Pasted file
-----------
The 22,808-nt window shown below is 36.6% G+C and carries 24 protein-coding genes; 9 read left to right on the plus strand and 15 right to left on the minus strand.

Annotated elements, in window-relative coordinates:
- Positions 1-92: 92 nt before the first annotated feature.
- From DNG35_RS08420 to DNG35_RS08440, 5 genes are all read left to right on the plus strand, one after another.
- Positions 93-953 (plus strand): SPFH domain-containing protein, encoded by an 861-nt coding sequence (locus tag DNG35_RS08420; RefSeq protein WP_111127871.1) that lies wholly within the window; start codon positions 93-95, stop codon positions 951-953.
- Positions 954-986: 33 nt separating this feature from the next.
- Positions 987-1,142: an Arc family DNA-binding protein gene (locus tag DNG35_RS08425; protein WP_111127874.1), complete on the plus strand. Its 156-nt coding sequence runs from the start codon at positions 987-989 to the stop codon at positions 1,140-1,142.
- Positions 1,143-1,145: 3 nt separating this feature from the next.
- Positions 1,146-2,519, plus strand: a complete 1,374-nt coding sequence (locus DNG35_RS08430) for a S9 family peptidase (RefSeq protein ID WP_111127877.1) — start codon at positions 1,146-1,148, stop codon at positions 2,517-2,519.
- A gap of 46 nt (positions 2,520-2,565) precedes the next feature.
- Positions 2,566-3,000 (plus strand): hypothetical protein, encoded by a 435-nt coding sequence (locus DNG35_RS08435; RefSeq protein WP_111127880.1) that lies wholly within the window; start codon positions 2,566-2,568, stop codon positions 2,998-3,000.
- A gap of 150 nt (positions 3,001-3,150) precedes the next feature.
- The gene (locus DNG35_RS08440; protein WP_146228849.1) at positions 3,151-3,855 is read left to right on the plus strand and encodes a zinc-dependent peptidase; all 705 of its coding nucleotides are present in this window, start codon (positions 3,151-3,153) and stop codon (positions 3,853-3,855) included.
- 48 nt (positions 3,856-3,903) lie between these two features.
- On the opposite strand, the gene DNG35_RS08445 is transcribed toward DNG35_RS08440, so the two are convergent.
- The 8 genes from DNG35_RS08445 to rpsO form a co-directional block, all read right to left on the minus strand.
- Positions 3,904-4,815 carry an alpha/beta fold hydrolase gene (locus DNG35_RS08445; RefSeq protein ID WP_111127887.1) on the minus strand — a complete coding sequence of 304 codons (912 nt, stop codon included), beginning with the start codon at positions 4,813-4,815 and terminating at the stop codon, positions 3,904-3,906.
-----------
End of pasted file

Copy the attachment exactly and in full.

The 22,808-nt window shown below is 36.6% G+C and carries 24 protein-coding genes; 9 read left to right on the plus strand and 15 right to left on the minus strand.

Annotated elements, in window-relative coordinates:
- Positions 1-92: 92 nt before the first annotated feature.
- From DNG35_RS08420 to DNG35_RS08440, 5 genes are all read left to right on the plus strand, one after another.
- Positions 93-953 (plus strand): SPFH domain-containing protein, encoded by an 861-nt coding sequence (locus tag DNG35_RS08420; RefSeq protein WP_111127871.1) that lies wholly within the window; start codon positions 93-95, stop codon positions 951-953.
- Positions 954-986: 33 nt separating this feature from the next.
- Positions 987-1,142: an Arc family DNA-binding protein gene (locus tag DNG35_RS08425; protein WP_111127874.1), complete on the plus strand. Its 156-nt coding sequence runs from the start codon at positions 987-989 to the stop codon at positions 1,140-1,142.
- Positions 1,143-1,145: 3 nt separating this feature from the next.
- Positions 1,146-2,519, plus strand: a complete 1,374-nt coding sequence (locus DNG35_RS08430) for a S9 family peptidase (RefSeq protein ID WP_111127877.1) — start codon at positions 1,146-1,148, stop codon at positions 2,517-2,519.
- A gap of 46 nt (positions 2,520-2,565) precedes the next feature.
- Positions 2,566-3,000 (plus strand): hypothetical protein, encoded by a 435-nt coding sequence (locus DNG35_RS08435; RefSeq protein WP_111127880.1) that lies wholly within the window; start codon positions 2,566-2,568, stop codon positions 2,998-3,000.
- A gap of 150 nt (positions 3,001-3,150) precedes the next feature.
- The gene (locus DNG35_RS08440; protein WP_146228849.1) at positions 3,151-3,855 is read left to right on the plus strand and encodes a zinc-dependent peptidase; all 705 of its coding nucleotides are present in this window, start codon (positions 3,151-3,153) and stop codon (positions 3,853-3,855) included.
- 48 nt (positions 3,856-3,903) lie between these two features.
- On the opposite strand, the gene DNG35_RS08445 is transcribed toward DNG35_RS08440, so the two are convergent.
- The 8 genes from DNG35_RS08445 to rpsO form a co-directional block, all read right to left on the minus strand.
- Positions 3,904-4,815 carry an alpha/beta fold hydrolase gene (locus DNG35_RS08445; RefSeq protein ID WP_111127887.1) on the minus strand — a complete coding sequence of 304 codons (912 nt, stop codon included), beginning with the start codon at positions 4,813-4,815 and terminating at the stop codon, positions 3,904-3,906.